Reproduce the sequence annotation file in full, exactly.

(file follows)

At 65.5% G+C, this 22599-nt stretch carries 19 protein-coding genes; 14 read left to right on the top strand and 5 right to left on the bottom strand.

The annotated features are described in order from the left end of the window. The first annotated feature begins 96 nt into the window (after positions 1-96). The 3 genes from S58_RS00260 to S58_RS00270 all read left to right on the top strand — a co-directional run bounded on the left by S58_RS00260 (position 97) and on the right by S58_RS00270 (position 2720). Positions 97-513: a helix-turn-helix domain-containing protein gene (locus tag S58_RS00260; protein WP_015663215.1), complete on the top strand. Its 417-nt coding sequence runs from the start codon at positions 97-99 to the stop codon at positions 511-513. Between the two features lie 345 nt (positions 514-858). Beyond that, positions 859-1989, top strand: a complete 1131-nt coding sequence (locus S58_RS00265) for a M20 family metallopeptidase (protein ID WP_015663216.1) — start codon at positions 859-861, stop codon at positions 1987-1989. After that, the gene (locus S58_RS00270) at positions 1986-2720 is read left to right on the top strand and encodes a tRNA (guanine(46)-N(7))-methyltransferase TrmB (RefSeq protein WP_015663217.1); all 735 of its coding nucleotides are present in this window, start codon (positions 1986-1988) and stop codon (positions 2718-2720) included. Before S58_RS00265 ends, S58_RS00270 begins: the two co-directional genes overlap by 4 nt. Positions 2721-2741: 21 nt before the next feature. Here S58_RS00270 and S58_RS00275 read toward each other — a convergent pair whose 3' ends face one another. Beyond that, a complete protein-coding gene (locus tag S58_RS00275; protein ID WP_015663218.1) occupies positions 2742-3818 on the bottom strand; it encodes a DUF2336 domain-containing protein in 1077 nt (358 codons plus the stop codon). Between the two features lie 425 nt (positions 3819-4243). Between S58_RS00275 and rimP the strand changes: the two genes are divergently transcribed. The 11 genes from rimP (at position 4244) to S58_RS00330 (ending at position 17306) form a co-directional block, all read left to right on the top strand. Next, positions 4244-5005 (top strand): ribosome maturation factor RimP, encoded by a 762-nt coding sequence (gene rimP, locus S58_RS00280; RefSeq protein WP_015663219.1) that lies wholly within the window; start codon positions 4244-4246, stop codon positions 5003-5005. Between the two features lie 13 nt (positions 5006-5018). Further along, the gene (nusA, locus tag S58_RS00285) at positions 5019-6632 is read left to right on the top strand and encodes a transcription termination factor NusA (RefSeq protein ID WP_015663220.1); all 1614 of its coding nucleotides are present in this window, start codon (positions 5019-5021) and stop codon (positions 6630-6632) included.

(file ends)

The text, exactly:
At 65.5% G+C, this 22599-nt stretch carries 19 protein-coding genes; 14 read left to right on the top strand and 5 right to left on the bottom strand.

The annotated features are described in order from the left end of the window. The first annotated feature begins 96 nt into the window (after positions 1-96). The 3 genes from S58_RS00260 to S58_RS00270 all read left to right on the top strand — a co-directional run bounded on the left by S58_RS00260 (position 97) and on the right by S58_RS00270 (position 2720). Positions 97-513: a helix-turn-helix domain-containing protein gene (locus tag S58_RS00260; protein WP_015663215.1), complete on the top strand. Its 417-nt coding sequence runs from the start codon at positions 97-99 to the stop codon at positions 511-513. Between the two features lie 345 nt (positions 514-858). Beyond that, positions 859-1989, top strand: a complete 1131-nt coding sequence (locus S58_RS00265) for a M20 family metallopeptidase (protein ID WP_015663216.1) — start codon at positions 859-861, stop codon at positions 1987-1989. After that, the gene (locus S58_RS00270) at positions 1986-2720 is read left to right on the top strand and encodes a tRNA (guanine(46)-N(7))-methyltransferase TrmB (RefSeq protein WP_015663217.1); all 735 of its coding nucleotides are present in this window, start codon (positions 1986-1988) and stop codon (positions 2718-2720) included. Before S58_RS00265 ends, S58_RS00270 begins: the two co-directional genes overlap by 4 nt. Positions 2721-2741: 21 nt before the next feature. Here S58_RS00270 and S58_RS00275 read toward each other — a convergent pair whose 3' ends face one another. Beyond that, a complete protein-coding gene (locus tag S58_RS00275; protein ID WP_015663218.1) occupies positions 2742-3818 on the bottom strand; it encodes a DUF2336 domain-containing protein in 1077 nt (358 codons plus the stop codon). Between the two features lie 425 nt (positions 3819-4243). Between S58_RS00275 and rimP the strand changes: the two genes are divergently transcribed. The 11 genes from rimP (at position 4244) to S58_RS00330 (ending at position 17306) form a co-directional block, all read left to right on the top strand. Next, positions 4244-5005 (top strand): ribosome maturation factor RimP, encoded by a 762-nt coding sequence (gene rimP, locus S58_RS00280; RefSeq protein WP_015663219.1) that lies wholly within the window; start codon positions 4244-4246, stop codon positions 5003-5005. Between the two features lie 13 nt (positions 5006-5018). Further along, the gene (nusA, locus tag S58_RS00285) at positions 5019-6632 is read left to right on the top strand and encodes a transcription termination factor NusA (RefSeq protein ID WP_015663220.1); all 1614 of its coding nucleotides are present in this window, start codon (positions 5019-5021) and stop codon (positions 6630-6632) included.